Attendees will learn about how the buildings where we live, work, learn and play can be a force for good by conserving natural resources and improving human health, and get tips to implement at home, work or school.

Register to join us using the links below.

Oak Bend Branch, Monday, November 6, 7:00 pm


Grant's View Branch, Thursday, November 9, 7:00 pm


Daniel Boone Branch, Tuesday, November 14, 7:00 pm


2017 Whitney and Anna Harris Conservation Forum: Environmental Justice
Thursday, November 9, 5:30-9:00 pm

Organized by the Academy of Science-St. Louis, the Whitney and Anna Harris Conservation Forum provides a great opportunity for interaction between conservation groups and the general public, all while focusing on environmental justice. There will be four speakers, each bringing their unique understanding of different aspects of environmental justice, followed by a panel. Participants will be able to view exhibits at the Living World Center at the Saint Louis Zoo, attend speakers, and be served a light dinner.

The event is free, but registration is required.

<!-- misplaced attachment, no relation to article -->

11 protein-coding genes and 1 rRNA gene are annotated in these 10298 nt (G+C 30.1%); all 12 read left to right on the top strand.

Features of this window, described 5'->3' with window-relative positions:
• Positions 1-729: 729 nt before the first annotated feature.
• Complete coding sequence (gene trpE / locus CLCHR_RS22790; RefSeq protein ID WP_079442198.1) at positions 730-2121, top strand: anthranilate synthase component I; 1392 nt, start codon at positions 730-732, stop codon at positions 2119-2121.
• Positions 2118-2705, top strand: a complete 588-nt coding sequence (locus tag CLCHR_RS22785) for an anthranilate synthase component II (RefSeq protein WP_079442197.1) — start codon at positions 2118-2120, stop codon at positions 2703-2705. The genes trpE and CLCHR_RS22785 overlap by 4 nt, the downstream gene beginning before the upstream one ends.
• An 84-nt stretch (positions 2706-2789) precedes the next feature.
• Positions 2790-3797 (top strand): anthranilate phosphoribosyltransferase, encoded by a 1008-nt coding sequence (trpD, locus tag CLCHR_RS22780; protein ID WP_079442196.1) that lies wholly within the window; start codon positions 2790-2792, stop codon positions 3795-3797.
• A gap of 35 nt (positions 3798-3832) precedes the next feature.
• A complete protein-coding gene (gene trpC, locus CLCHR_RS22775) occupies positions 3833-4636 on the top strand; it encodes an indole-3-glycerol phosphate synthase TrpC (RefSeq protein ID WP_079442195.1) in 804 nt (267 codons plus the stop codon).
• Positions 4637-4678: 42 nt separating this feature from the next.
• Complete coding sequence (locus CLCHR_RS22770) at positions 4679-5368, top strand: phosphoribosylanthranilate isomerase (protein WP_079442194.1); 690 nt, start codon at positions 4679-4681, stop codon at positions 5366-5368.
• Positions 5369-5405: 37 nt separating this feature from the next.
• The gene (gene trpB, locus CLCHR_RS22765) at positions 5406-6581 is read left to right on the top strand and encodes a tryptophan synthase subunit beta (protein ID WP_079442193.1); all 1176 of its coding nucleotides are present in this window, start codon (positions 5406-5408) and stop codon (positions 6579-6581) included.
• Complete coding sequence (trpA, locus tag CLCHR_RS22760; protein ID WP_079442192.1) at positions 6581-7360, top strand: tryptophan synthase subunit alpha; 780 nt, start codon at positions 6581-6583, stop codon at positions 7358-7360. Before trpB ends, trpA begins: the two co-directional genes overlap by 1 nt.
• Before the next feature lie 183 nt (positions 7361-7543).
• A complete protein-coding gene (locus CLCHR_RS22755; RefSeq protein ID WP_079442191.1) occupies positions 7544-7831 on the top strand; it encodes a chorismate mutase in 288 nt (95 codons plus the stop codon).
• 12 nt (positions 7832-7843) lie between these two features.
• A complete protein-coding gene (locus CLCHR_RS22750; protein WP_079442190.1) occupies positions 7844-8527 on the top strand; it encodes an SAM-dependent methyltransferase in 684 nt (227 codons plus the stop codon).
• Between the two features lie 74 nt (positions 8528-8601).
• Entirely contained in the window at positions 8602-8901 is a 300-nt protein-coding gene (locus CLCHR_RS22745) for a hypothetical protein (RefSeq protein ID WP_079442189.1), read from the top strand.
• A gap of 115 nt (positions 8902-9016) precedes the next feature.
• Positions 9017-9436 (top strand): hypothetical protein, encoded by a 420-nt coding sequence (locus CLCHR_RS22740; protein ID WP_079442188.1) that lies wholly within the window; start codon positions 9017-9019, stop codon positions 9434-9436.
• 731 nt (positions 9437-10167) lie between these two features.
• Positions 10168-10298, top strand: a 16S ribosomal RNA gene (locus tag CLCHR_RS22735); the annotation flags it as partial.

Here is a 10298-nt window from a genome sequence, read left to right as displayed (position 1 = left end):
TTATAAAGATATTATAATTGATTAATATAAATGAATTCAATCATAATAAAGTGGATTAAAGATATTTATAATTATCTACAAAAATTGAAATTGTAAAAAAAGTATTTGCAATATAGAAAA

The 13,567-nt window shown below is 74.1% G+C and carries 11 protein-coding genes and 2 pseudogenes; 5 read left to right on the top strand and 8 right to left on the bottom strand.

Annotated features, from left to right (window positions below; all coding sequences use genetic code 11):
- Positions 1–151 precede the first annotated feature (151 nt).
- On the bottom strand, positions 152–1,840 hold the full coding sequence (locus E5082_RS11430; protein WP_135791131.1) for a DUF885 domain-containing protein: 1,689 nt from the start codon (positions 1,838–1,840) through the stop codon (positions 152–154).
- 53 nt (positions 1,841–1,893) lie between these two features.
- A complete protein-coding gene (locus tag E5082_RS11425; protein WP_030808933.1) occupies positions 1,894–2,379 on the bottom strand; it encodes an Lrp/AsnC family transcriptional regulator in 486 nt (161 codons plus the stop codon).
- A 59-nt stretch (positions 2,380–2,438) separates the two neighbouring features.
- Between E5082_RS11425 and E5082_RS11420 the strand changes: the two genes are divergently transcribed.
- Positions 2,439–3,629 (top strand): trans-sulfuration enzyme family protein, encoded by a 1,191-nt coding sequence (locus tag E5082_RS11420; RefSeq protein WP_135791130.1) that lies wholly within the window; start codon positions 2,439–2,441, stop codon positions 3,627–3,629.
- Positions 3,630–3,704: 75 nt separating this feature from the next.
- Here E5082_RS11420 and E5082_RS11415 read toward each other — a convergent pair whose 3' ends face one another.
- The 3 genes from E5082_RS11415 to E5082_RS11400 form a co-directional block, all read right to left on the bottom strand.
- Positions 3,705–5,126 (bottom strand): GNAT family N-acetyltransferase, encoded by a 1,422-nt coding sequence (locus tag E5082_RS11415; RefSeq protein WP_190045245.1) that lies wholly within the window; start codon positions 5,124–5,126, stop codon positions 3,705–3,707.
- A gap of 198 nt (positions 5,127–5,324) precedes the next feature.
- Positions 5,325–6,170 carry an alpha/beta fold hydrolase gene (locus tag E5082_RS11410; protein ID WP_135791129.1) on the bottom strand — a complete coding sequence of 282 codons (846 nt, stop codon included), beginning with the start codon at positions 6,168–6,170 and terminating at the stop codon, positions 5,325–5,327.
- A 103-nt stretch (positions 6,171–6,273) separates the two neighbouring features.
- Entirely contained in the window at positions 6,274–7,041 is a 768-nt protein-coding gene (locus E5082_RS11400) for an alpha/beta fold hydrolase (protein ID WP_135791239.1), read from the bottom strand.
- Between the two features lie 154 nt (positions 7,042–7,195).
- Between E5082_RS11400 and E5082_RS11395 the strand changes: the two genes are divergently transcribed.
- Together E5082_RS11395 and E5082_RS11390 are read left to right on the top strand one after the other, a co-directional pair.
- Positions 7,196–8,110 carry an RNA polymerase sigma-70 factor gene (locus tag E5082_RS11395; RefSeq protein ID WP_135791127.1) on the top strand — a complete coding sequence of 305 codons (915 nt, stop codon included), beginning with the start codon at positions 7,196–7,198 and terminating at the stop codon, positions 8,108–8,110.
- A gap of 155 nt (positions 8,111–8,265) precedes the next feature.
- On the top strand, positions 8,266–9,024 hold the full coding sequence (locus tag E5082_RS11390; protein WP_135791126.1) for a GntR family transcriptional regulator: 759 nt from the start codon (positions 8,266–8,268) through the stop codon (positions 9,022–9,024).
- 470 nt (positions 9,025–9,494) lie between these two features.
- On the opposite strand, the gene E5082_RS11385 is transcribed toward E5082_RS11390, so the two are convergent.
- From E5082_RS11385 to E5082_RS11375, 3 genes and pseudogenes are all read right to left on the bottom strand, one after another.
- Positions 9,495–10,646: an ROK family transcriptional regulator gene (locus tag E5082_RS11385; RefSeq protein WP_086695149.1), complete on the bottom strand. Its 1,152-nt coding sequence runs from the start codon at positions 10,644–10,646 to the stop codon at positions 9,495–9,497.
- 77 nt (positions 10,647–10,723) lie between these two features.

Learn more about the forum and how to register here
2017 Tap Root Speaker Series
Wednesday, November 15, 7:00-9:00 pm

The Missouri Community Forestry Council present the 2017 Tap Root Speaker Series at Schlafly Bottleworks in Maplewood! On November 15, Mitch Leachman, Executive Director of the St. Louis Audubon Society presents The Songbird-Tree Connection: Did you know baby birds require native trees? 

Learn more about the Tap Root Speaker Series and the Missouri Community Forestry Council here
OneSTL Sustainability Lab
Tuesday, November 28
Colin Rohlfing, Director of Sustainable Development for HDR,  will present  Sustainable Urban Development and High Performance Buildings that utilize Restorative Design Principles and Biomimetic responses from 3:30 - 4:45 pm. This session will revolve around architectural and engineering solutions, and will include national and local examples including the NGA development.